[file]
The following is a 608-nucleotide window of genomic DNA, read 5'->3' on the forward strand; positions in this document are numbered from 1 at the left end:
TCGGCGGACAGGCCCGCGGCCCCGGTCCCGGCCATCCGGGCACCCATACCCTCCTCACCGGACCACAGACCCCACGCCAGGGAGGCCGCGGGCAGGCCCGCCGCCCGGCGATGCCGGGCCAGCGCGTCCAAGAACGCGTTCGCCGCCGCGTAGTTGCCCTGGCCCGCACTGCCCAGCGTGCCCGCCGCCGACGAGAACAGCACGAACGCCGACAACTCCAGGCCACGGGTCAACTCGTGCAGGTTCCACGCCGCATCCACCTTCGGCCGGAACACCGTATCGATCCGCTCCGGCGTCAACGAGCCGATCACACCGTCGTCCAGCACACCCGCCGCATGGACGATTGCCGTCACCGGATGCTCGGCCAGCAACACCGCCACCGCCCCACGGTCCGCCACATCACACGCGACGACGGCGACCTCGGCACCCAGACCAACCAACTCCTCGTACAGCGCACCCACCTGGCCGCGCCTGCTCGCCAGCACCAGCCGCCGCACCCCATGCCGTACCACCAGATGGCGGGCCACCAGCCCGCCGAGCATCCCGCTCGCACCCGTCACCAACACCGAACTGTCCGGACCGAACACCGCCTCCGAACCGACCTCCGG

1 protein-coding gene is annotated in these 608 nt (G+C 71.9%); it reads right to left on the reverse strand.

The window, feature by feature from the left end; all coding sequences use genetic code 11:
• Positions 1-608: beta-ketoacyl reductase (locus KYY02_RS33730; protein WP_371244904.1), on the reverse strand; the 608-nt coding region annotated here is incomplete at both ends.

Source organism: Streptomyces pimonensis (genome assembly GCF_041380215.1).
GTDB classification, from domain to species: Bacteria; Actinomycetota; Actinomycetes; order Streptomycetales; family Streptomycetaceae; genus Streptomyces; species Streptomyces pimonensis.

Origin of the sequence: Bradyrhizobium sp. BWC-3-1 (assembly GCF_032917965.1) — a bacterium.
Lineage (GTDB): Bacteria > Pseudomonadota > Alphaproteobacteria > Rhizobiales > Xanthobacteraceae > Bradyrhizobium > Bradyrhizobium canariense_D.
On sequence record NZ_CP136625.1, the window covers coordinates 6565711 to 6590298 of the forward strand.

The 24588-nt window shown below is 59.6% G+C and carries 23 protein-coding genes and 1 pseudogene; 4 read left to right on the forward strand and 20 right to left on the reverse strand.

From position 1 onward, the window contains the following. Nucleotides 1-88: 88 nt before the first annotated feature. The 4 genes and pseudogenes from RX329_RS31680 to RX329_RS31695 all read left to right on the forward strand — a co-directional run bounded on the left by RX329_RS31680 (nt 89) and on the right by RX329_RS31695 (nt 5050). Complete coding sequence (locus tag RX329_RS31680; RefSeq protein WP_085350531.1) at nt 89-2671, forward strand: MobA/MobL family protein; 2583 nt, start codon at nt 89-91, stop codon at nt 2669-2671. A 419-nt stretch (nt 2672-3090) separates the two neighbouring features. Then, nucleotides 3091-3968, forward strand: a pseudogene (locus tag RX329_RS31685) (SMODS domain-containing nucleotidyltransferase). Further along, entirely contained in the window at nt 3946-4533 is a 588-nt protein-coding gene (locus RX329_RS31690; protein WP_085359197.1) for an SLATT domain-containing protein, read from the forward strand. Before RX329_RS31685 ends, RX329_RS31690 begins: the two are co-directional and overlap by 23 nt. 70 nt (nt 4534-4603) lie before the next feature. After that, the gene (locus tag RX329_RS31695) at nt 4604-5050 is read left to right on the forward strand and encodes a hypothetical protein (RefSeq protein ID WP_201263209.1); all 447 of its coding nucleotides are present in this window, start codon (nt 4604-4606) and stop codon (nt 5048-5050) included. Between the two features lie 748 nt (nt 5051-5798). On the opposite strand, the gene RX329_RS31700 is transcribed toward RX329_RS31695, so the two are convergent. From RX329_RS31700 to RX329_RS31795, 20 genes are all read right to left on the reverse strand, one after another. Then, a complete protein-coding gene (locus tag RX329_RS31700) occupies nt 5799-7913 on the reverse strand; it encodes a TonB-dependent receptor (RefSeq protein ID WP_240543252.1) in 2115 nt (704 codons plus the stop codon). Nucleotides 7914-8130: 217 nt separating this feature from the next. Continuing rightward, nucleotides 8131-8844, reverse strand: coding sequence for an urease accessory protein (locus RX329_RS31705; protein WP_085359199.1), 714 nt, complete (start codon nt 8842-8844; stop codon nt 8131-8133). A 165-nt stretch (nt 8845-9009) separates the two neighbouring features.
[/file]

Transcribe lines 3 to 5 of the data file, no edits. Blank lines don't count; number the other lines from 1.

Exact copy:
1 protein-coding gene is annotated in these 608 nt (G+C 71.9%); it reads right to left on the reverse strand.

The window, feature by feature from the left end; all coding sequences use genetic code 11:
• Positions 1-608: beta-ketoacyl reductase (locus KYY02_RS33730; protein WP_371244904.1), on the reverse strand; the 608-nt coding region annotated here is incomplete at both ends.